“It’s like the evil warlord,” Erica said, talking about our made-up game of queens, “trying to pour hot oil on us all because Sophie won’t marry him.”

“Really,” Sophie agreed. “I can’t believe your mom is putting up with it, Allie.”

“Well,” I said. My lie was getting to be a little bit bigger than I had meant it to be. “It’s not like she has a choice. She could lose her job.”

Sophie gasped. “And then your parents won’t have enough money to pay your bills! Like your medical bills, if someone gets sick.”

I didn’t want to admit that my mom wasn’t even getting paid for being onGood News!That made her seem like less of a celebrity. Whoever heard of someone who was on TV but didn’t even get paid for it?

“My mom would still have her other job,” I pointed out. “She works as an adviser at the same college where my dad teaches computer classes. Remember?”

“Right,” Erica said. “Hey, you guys. In a way, Allie is just like Sophie, torn between the warlord and Prince Peter. Allie’s torn between us and her mom and Mr. Hauser!”

“Only Prince Peter is way nicer than Brittany Hauser,” Sophie pointed out, glancing at the boy she’d had a crush on since forever, Peter Jacobs, who was playing kick ball over on the baseball diamond with Rosemary and my brother Mark and a bunch of other people. Today Peter was wearing a bright yellow sweater. He looked very handsome in it, as usual.

“Um,” I said. “Yeah. I guess.” I couldn’t believe how easily they’d believed my lie. I’d gotten out of having to go to Missy’s Twirltacular, and Erica and Caroline and Sophie weren’t mad at me. They even felt sorry for me!

And I was the one who was getting to go to the Glitterati store in a limo, and stay overnight in the city in a hotel…

This was turning out to be the best lie ever.

And okay…I did feel a little bit guilty. But…

It’s okay to lie if no one finds out you’re lying, and the lie doesn’t hurt anyone, and it isn’t that big of a lie, and it’s partially based on something true. Sort of.That’s a rule.

Of course, I still wanted to go to Missy’s Little Miss Majorette Baton Twirling Twirltacular.

On the other hand…Missy herself would probably rather be riding in a limo into the city to do all the fun things I was going to get to be doing. I mean, let’s face it…it wasn’t every day you got to go to Glitterati or to eat in a fancy restaurant like The Cheesecake Factory or stay overnight in a place like the Hilton Hotel downtown.

Missy, I was sure, would understand. Anyone would.

So my lie was perfectly understandable. It barely even counted as a lie. It was practically the truth.

Sort of.

RULE #4

In My House, Nothing Will Get You in Bigger Trouble than Lying

It started raining hard that morning, which meant we had to stay inside Room 209 for recess, which I sometimes like because it means Mrs. Hunter gets out her old board games from when she was a kid and lets us play with them.

Her games are very old-fashioned and make us laugh, such as the Game of Life, which is Erica’s favorite, which has little cars for game pieces. The cars move along a board with a wheel you spin that tells you how many spaces you can move your car. Inside your car are little holes you can fill up with pink and blue pegs — the Mom and Dad and their babies, as Erica calls them.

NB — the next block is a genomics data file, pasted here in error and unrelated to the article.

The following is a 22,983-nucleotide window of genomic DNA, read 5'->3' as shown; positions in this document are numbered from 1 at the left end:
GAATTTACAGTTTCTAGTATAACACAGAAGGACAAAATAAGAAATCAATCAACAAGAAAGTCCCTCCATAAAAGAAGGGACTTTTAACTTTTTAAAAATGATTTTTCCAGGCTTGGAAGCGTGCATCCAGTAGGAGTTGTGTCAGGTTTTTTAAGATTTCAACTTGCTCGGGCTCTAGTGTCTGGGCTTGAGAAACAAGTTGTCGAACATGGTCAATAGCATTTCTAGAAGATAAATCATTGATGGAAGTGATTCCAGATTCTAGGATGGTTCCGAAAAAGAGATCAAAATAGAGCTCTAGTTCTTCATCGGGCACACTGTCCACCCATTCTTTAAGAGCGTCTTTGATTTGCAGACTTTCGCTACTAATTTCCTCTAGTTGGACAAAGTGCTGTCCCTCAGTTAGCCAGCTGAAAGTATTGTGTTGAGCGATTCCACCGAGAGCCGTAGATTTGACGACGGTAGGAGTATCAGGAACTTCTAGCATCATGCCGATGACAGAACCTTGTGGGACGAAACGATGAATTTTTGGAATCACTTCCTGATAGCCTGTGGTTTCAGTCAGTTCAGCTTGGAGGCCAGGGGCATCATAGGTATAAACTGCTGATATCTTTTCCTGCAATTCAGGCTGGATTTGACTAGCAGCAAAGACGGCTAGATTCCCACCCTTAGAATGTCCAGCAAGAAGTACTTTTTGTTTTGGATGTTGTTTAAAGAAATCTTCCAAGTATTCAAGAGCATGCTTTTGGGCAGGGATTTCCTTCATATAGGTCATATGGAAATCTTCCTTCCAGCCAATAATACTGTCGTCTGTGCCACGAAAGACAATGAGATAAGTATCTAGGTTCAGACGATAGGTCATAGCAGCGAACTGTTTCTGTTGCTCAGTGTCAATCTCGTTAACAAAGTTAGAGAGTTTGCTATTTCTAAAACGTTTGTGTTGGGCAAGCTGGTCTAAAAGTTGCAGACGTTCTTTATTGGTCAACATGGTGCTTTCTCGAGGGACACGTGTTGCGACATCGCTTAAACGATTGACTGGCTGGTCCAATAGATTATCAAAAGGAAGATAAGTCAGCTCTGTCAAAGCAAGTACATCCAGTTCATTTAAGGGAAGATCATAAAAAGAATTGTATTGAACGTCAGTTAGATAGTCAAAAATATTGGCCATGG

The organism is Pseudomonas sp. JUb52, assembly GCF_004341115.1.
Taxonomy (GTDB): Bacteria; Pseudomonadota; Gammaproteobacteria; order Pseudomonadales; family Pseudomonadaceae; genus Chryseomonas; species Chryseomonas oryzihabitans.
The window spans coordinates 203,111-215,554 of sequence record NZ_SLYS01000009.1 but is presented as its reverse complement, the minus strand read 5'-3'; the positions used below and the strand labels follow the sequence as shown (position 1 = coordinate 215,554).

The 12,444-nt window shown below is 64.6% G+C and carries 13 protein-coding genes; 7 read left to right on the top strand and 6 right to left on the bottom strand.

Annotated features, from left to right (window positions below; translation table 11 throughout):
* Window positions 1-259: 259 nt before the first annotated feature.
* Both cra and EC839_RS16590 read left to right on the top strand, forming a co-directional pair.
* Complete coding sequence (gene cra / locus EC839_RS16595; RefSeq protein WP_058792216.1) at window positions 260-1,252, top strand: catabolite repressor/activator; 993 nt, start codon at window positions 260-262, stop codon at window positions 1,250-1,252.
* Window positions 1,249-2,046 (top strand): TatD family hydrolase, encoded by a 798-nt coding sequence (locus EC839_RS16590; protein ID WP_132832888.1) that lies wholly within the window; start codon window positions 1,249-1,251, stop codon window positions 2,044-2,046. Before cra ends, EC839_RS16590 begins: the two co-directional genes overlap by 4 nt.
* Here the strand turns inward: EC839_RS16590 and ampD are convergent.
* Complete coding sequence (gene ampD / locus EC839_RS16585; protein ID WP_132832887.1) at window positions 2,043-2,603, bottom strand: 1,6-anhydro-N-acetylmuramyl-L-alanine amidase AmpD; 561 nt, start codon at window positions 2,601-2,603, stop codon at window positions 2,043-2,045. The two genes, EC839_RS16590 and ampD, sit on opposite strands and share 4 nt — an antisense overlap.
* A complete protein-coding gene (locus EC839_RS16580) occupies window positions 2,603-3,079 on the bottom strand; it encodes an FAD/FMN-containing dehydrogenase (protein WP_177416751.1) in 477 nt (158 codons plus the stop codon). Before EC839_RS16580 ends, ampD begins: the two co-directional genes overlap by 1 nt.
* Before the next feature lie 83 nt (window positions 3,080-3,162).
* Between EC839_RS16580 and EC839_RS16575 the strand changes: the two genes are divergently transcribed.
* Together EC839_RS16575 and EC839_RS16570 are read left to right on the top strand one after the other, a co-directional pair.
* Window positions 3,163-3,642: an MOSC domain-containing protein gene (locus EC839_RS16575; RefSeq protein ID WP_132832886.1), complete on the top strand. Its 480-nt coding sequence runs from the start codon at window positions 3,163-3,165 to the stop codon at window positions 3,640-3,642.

All Erica wants to do is fill up her car with as many pegs as she can, even though that’s not the point of the game (having a career and making money is).

But Erica just wants to have a car full of little pink and blue pegs.

The game I like is Clue. It’s a murder mystery game. It’s my favorite, but the only other person in our class who likes it is Joey Fields.

Sophie says Clue is morbid. Sophie’s favorite game is Monopoly. That’s a game where you try to own as much property as you can, and if someone’s game piece lands on your property, they have to pay you. I hate this game more than any game ever invented, even more than I hate Boggle, which is a word search game of Mrs. Hunter’s that no one likes but Caroline.

The only game that all of my friends will agree to play together is the Game of Life (even though Erica won’t play it right).

We were playing the Game of Life — even Rosemary agreed to play, though usually she plays indoor finger football with the boys — when Cheyenne O’Malley walked up to us with her good friends Marianne and Dominique (or M and D as she likes to call them) behind her and said, “So, Allie. I understand that you’re taking a limo to Glitterati.”

I was busy achieving great things in the Game of Life, so I didn’t really have time to talk to Cheyenne.

“Yeah, so?” I said, spinning the wheel.

“So, I just think you should know,” Cheyenne said. “Glitterati is for babies.”

“No, it’s not,” Rosemary said, not looking up from the game board. “I heard a girl in fifth grade went there for her birthday party last month. So you’re wrong, Cheyenne.”

“And for someone who is super concerned about acting mature,” Caroline added, “you’re sure not acting like it at the moment, Cheyenne.”